Even before the recent summit, it was widely recognized that the old (euro crisis) form of conditionality would not be appropriate. Spanish Deputy Prime Minister Pablo Iglesias of the left-wing Podemos party has praised the deal for not including any “men in black” to mete out enforcement of austerity or other conditions. The European Stability Mechanism, after being created at great political cost in 2012, did not feature in the latest discussions.
But proposals for conditionality this time were less about economics than politics. The idea was that those receiving EU funds should be required to uphold the rule of law, judicial independence, freedom of the press, and academic freedom. As then-European Council President Donald Tusk pointed out last year, “There is no Europe without the rule of law.” But, in the end, Poland and Hungary’s illiberal governments secured large sums without any guarantee that they will be prevented from further eroding their countries’ democratic institutions.
Historically, enforcing the rule of law within large federal structures has rarely been easy. Consider the United States, where Hamilton’s bold financial move was just the beginning. During the era of Reconstruction after the Civil War, the Union Army under President Ulysses S. Grant enforced voting rights and former slaves’ other civil rights in the former Confederacy. In 1957, the National Guard enforced the desegregation of schools in Arkansas. And in 1963, President John F. Kennedy sent the National Guard to the University of Alabama.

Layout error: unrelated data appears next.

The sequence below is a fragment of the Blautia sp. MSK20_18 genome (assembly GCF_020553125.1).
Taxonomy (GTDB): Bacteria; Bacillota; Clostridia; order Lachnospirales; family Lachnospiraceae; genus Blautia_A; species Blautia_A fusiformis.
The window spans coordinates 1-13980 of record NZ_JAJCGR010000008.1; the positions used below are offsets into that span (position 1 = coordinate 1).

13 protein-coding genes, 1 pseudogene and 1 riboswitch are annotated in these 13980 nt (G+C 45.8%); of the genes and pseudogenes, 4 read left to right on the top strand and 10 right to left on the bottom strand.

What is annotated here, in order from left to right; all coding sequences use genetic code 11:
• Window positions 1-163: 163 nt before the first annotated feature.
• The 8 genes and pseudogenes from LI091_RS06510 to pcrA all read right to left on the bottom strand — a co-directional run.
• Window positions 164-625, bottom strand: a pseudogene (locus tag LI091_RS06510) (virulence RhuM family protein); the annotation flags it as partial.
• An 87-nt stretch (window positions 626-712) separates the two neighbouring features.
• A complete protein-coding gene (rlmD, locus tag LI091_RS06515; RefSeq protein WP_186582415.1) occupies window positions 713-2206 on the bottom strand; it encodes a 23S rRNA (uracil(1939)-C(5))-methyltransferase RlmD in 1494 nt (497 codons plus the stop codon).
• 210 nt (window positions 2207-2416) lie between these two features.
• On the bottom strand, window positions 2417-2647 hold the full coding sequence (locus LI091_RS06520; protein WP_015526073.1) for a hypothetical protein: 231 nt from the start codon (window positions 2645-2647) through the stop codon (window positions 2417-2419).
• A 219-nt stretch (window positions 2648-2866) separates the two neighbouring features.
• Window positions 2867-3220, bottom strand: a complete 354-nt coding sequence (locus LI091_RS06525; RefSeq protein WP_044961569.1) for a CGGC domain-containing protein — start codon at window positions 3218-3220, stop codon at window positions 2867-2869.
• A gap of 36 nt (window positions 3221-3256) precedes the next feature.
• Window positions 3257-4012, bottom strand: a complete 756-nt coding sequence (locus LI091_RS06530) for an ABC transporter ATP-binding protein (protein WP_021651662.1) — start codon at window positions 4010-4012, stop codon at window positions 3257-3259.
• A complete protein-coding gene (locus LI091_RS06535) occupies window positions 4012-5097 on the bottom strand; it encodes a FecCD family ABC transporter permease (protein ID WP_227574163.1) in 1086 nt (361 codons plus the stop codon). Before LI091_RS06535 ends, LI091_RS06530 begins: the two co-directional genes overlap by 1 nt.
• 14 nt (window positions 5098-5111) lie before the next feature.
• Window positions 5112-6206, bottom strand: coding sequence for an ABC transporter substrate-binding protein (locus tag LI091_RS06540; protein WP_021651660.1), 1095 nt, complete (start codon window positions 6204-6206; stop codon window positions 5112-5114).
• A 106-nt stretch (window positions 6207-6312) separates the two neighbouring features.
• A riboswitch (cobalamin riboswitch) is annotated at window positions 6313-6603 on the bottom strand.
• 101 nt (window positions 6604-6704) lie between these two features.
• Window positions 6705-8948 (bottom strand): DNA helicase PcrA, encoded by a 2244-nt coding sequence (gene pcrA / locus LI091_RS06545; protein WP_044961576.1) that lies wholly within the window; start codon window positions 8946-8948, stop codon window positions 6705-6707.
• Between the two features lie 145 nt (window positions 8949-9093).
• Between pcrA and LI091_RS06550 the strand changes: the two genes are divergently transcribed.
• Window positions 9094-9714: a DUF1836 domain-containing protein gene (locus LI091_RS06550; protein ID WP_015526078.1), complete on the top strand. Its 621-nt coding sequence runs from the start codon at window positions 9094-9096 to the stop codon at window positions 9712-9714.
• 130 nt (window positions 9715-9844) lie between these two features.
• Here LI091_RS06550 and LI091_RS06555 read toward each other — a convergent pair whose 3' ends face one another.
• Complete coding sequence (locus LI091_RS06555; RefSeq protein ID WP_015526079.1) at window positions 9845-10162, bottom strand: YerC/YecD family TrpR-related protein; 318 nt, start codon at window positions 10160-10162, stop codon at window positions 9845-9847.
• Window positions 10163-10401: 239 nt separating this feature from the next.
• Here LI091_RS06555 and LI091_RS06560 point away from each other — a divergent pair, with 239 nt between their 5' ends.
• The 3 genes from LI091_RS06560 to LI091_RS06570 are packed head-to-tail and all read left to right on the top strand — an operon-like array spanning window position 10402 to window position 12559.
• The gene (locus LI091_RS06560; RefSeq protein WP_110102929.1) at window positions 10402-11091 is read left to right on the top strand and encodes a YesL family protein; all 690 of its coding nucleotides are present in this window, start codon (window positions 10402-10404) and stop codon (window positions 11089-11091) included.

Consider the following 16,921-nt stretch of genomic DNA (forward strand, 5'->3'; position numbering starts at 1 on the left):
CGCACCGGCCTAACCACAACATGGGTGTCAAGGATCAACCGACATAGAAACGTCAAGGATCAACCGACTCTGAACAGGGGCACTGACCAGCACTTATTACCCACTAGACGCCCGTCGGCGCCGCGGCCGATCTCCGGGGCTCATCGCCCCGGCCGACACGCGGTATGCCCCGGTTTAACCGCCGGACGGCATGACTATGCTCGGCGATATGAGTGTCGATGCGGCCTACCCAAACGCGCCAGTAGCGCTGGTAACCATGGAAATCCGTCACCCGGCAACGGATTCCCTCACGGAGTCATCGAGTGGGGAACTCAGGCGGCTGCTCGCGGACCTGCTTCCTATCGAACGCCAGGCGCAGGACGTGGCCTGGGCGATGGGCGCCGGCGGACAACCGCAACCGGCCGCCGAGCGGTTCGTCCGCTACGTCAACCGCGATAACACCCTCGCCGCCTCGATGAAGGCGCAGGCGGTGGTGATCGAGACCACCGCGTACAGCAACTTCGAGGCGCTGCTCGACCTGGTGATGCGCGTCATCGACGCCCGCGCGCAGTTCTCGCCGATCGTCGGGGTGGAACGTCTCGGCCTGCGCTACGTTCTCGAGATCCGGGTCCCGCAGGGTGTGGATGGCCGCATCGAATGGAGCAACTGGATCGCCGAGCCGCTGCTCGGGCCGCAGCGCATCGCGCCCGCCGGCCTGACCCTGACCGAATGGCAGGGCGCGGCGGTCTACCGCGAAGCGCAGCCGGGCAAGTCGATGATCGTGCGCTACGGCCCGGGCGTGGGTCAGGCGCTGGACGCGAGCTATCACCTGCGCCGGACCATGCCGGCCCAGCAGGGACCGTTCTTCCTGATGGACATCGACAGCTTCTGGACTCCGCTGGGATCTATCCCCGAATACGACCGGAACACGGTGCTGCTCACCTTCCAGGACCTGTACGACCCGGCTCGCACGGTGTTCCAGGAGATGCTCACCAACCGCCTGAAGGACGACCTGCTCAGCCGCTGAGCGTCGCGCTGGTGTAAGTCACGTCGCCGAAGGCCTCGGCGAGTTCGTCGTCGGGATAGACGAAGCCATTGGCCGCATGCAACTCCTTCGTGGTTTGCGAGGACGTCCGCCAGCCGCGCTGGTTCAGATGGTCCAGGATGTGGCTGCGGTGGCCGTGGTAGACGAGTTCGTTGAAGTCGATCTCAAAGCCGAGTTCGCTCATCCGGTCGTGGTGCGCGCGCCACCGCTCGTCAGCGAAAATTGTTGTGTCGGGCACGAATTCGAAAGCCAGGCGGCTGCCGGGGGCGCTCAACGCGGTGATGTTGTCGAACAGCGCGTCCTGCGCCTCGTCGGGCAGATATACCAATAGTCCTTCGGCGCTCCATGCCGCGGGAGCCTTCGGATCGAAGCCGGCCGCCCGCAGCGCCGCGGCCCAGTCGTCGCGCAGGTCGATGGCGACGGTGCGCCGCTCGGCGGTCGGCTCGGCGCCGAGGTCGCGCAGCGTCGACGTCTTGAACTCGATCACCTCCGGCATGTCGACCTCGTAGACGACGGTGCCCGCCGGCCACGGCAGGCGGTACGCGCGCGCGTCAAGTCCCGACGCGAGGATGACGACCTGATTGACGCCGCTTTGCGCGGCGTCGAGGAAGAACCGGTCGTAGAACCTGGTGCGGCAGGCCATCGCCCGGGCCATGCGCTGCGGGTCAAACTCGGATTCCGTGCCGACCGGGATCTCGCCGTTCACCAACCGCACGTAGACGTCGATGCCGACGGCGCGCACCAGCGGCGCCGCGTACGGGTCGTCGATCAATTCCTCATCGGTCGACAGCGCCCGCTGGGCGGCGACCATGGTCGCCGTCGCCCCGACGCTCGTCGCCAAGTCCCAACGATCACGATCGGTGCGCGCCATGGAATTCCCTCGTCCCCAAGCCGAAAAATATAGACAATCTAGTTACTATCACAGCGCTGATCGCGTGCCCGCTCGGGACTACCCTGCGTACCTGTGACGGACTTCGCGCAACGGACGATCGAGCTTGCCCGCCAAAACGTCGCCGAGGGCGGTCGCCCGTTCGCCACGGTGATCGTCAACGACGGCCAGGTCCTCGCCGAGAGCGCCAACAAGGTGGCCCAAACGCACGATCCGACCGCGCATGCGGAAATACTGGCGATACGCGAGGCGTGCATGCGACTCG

More contentiously, the Trump administration is now deploying armed federal agents against protesters in defiance of the wishes of state and local governments. Soldiers in unmarked green uniforms have appeared on the streets of Portland and Seattle, and the US Secretary of Defense has referred to American streets as a “battlespace.” America’s current turmoil is precisely what Europeans want to avoid.
In any case, the National Guard scenario is unimaginable in modern Europe. There will be no European troops moving to uphold academic freedom or LGBT rights in any member state. No one is calling for Grantian enforcement of the Hamiltonian moment, and no one denies that men in green are a greater threat than men in black.
Contemporary European governance is based on persuasion and rational discourse. And yet, the only way to make a civilized Europe work is to apply political conditionality. The defense of European values requires that systemic violations be punished, both by suspending miscreants’ voting rights in EU decision-making and by withholding EU payments.
Europe will now be built through fiscal transfers and the obligations that they create. But, ultimately, Tusk is right: there can be no European Union unless all its members adhere to the same standards.